Listen to Your Gut


These common phrases are actually scientifically backed. The gut-brain axis is a two-way connection between the central nervous system (the brain) and the enteric nervous system (the gut). This communication axis involves complex messaging between your endocrine, immune and nervous systems, tying the cognitive (thought-based) and emotional centers of the brain.


The gut-brain connection or axis influences the intestinal function of immune, muscle and nerve cells. Growing evidence shows microbes housed in the gut also influence these cells, making both the gut-brain axis and the intestinal microbiome important pillars for functioning communication between the bodies two main “brains.”  Research is growing tying issues with the gut-brain axis to depression, mood disorders, schizophrenia, irritable bowel syndrome and more. Scientists continue to uncovering more about these complex systems and relationships shown to drive our health and well-being.

Most of the bacteria housed in the gastrointestinal tract are either benign (neutral) or beneficial to our health. Good bacteria aids in digestion, regulates the immune system, and is essential for health. The more diverse your good gut bacteria, the better. Diet is an important factor influencing the gut microbiome.  Eating a whole food, plant-based diet provides the fiber the good bacteria need to survive and the fuel to flourish.  

Creating a productive communication system begins in the gut and from the kitchen.

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Identify the process

Our gut health is impacted by the composition and alteration of our food choices.  Can you identify the highest risk?


Processed foods are changed from the fundamental nature of the agriculture product, including anytime we cook, bake or cut food.  A processed food has undergone a change from its original form, such as canning, smoking, pasteurizing or drying. White bread, pasta, rice, and other refined grains are processed foods that feed pathogenic(harmful) bacteria causing inflammation. Choose minimally processed foods altered slightly but retaining the food's original nutritional content.


Ultra-processed foods have also been altered and additionally include additives such as sugar, fats, chemical preservatives, artificial flavors, and colors that 'enhance' preservation, flavor, mouth feel, texture and food stability. Ultra-processed foods often add calories with minimal nutrition, impair microbial life and cause inflammation by damaging healthy gut bacteria.

Are additive 'benefits' in Ultra-Processed Foods worth the risk?

Added Sugar

  • Adds calories

  • Improves flavor

  • Improves texture, and color

  • Helps preserve food

  • Serves as a bulking agent

Added Fat​

  • Improves appearance

  • Preserves flavor

  • Adds calories

  • Increases feeling of fullness

  • Improves texture


  • Prevent deterioration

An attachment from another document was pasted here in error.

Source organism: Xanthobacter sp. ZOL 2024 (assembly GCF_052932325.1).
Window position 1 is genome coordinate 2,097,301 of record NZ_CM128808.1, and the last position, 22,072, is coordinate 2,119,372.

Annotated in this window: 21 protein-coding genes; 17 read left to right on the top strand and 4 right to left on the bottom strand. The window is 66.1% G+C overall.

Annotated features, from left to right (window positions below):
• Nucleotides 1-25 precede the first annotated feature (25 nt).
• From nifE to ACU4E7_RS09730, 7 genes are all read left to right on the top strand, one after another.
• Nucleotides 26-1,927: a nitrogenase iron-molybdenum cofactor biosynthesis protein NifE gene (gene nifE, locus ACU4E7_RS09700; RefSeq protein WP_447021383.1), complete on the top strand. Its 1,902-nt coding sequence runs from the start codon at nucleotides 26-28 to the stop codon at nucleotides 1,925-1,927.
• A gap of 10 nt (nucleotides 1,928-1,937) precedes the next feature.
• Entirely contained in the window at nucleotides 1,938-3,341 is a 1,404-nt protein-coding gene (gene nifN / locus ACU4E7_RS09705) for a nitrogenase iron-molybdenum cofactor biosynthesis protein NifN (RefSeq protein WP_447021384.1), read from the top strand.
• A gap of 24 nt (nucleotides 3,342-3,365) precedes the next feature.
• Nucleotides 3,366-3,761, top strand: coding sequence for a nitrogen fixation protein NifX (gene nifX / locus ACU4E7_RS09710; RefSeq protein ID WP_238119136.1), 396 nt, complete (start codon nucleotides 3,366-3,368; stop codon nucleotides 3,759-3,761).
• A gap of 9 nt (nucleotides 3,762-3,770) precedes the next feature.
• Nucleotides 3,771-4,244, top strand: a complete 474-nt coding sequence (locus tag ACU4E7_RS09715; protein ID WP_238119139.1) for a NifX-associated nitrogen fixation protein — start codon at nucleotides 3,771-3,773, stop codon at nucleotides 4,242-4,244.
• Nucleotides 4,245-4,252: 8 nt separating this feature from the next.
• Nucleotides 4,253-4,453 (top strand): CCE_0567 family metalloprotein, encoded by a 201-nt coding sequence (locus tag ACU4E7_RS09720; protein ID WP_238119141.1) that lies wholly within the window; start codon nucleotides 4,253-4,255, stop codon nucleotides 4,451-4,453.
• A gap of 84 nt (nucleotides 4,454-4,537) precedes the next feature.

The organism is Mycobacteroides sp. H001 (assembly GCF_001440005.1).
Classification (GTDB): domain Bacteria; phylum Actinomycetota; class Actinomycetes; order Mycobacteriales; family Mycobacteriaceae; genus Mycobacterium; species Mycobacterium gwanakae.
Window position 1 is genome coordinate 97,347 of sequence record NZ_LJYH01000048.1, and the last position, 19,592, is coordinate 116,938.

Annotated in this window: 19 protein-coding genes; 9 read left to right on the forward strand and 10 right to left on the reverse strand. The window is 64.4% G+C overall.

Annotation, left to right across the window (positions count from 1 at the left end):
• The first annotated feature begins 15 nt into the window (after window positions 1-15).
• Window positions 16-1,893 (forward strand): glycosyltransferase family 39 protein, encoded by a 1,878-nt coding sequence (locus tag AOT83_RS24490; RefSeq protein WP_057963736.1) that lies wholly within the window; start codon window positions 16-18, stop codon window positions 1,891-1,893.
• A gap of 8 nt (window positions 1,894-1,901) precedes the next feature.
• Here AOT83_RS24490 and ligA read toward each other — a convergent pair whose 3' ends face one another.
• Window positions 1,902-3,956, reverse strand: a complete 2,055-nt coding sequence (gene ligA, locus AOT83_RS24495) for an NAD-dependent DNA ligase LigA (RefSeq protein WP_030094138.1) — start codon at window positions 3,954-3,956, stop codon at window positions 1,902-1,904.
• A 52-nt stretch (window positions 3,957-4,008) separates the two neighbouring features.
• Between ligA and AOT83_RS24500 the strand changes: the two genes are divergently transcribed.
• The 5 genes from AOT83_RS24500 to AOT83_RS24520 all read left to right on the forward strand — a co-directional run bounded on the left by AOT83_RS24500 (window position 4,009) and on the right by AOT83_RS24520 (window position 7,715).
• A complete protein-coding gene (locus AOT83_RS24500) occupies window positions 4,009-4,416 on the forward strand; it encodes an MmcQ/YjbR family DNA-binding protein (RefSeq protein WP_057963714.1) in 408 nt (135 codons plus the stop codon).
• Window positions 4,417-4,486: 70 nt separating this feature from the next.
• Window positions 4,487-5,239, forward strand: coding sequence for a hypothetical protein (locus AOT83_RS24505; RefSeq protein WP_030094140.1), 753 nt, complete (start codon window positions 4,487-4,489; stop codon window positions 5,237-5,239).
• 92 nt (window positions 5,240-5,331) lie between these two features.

• Protect against spoilage

  • Lengthen shelf life

  • Adds convenience

Before reaching for your next shelf-stable snack, consider the resulting instability it may bring to your gut health.

Promote Healthy Bacteria

Fuel with Fiber 


Fiber promotes and fuels a healthy gut microbiome. Consuming a low fiber diet starves the good bacteria present decreasing microbial diversity causing bacteria to feed on the gastrointestinal mucous barrier. Bad bacteria closer to intestinal tissue increases risk of infection. But, even a 2-week increase in fiber can positively alter the gut microbiome.

Plan for Prebiotics

Probiotics are the non-digestible food components (dietary fiber) that feed and promote beneficial existing bacteria in the body while starving and crowding out the bad bacteria. Probiotics are not a form of bacteria, rather they are a fuel source for bacteria. Examples include garlic, onion, leeks, cabbage, beans, legumes, oats, apples, cherries.

Prepare Probiotics

Probiotics are live cultures, or the 'good' bacteria housed in our intestine. Probiotics help change or repopulate the gut to balance the microbiome, aid in digestion, immune function, and produce vitamins.  Probiotics are found in yogurt, kefir, kombucha, sauerkraut, tempeh, miso, kimchi, sourdough bread, pickled vegetables. Create your own fermented items at home

OR Video on Pickling?

Fermented food are a great sources of  probiotics.  Pickling or canning foods has been a tradition for generations.  Get creative in your kitchen with our tips and tricks.


Get to Know Kimchi

Kimchi, a staple in Korean cuisine, is a traditional side dish of salted and fermented vegetables, such as napa cabbage and Korean radish, made with a widely varying selection of seasonings including gochugaru (chili powder), spring onions, garlic, ginger, and jeotgal (salted seafood), It is also used in a variety of soups.

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Need Recipes? 





Did You Know?

You can reverse and renew the destruction caused by poor gut bacteria with a diet rich in Anti-Inflammatory Foods.  Mostly found in plants theses foods fight inflammation and help reduce risk of cancer and other chronic conditions. 

 Include these anti-inflammatory foods often:

· Cruciferous Vegetables · Dark Leafy Greens

· Garlic, Ginger and Turmeric

· Berries

· Wild Caught Fatty Fish  · Extra Virgin Olive Oil

· Nuts and Seeds, especially Walnuts

· Beans and Legumes



Each Day: 
Include 1 Probiotic serving

Aim for 3 or more sources of Prebiotics.





Yogurt Dip





"Well, all I know is this—nothing you ever learn is really wasted, and will sometime be used."

- Julia Child